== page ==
A trio of scientists was awarded the Nobel Prize in chemistry for describing how cells repair damaged DNA, breakthroughs that are helping to guide the development of new cancer drugs. The prize was shared by Tomas Lindahl of Sweden, Paul Modrich of the U.S., and Aziz Sancar, a dual American and Turkish citizen. Their research—done independently of one another—provid ed crucial insights into how a living cell functions, about the molecular causes of several hereditary diseases, and about mechanisms behind both cancer development and aging, the Royal Swedish Academy of Sciences said. Scientists used to believe that DNA, the molecule of life, was stable. But in the 1970s, Dr. Lindahl realized that DNA undergoes decay because it is subject to thousands of potentially devastating injuries every day, whether from ultraviolet radiation, free radicals, or carcinogenic substances such as cigarette smoke. Dr. Lindahl figured that the cell must have molecular systems for repairing the various DNA defects. He then identified a bacterial enzyme that is part of the cell’s toolbox for DNA repair and published the finding in 1974.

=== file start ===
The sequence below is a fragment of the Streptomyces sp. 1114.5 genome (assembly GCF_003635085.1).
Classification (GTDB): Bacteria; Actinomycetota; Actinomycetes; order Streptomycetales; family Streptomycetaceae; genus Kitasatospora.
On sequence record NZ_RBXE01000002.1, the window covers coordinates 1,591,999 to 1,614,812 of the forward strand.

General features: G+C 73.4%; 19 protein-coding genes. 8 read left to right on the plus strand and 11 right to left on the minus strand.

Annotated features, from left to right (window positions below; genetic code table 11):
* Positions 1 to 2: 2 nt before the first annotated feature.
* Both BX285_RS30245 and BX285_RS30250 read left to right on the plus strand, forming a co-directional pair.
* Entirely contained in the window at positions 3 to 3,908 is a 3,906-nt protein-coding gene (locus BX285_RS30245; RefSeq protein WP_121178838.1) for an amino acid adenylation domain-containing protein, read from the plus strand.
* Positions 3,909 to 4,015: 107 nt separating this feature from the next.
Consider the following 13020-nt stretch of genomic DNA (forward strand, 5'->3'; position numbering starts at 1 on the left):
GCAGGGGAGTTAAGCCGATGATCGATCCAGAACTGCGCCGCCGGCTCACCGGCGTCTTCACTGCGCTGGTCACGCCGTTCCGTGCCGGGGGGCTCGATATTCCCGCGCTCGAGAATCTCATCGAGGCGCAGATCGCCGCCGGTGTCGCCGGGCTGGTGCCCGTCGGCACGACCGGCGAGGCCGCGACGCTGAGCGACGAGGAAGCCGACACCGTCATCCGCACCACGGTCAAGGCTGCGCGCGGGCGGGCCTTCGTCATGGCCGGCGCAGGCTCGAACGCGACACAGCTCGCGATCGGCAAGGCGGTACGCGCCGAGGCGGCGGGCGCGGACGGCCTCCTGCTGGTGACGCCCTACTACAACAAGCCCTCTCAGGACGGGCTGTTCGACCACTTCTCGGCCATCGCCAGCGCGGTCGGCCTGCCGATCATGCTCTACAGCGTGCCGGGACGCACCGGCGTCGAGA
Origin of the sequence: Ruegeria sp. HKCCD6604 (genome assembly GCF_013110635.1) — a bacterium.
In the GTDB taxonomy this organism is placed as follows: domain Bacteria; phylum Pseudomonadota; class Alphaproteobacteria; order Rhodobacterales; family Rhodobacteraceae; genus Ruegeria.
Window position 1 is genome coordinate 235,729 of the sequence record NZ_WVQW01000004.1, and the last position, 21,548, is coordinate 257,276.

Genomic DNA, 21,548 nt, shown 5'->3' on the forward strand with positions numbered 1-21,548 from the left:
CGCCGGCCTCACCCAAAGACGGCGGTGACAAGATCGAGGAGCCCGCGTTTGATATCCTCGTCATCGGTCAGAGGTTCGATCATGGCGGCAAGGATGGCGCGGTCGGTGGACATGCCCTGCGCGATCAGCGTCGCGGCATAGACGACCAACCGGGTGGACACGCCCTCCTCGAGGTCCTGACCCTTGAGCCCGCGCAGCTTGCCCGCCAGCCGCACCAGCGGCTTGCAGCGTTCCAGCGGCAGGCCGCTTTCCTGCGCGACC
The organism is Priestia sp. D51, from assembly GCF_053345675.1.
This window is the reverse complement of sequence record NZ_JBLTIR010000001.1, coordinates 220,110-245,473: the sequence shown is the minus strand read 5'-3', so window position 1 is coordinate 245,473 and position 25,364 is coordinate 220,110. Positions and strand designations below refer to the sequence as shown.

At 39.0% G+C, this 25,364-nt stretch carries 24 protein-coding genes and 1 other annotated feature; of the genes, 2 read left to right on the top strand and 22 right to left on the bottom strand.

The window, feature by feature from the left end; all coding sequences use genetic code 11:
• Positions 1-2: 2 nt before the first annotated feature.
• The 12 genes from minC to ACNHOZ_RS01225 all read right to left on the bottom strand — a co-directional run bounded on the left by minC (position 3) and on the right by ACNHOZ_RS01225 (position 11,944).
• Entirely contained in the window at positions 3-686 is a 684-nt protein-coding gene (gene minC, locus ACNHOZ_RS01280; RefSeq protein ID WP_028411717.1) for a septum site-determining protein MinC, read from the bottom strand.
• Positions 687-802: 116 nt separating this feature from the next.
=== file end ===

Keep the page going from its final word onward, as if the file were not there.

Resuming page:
In particular, Dr. Lindahl discovered a molecular machinery called “base excision repair,” which constantly fends off the collapse of DNA. Separately, Dr. Sancar mapped a process known as “nucleotide excision repair,” which enables cells to repair UV damage to DNA. People who inherit defects in this repair mechanism can develop skin cancer when exposed to sunlight. Dr. Modrich was recognized for demonstrating how cells use a mechanism, called “mismatch repair,” to fix errors that occur when DNA is replicated during cell division. Dr. Lindahl is emeritus director of Cancer Research U.K. at Clare Hall Laboratory. Dr. Modrich is a professor of biochemistry at Duke University School of Medicine in Durham, N.C. Dr. Sancar is a professor of biochemistry and biophysics at the University of North Carolina School of Medicine in Chapel Hill, N.C.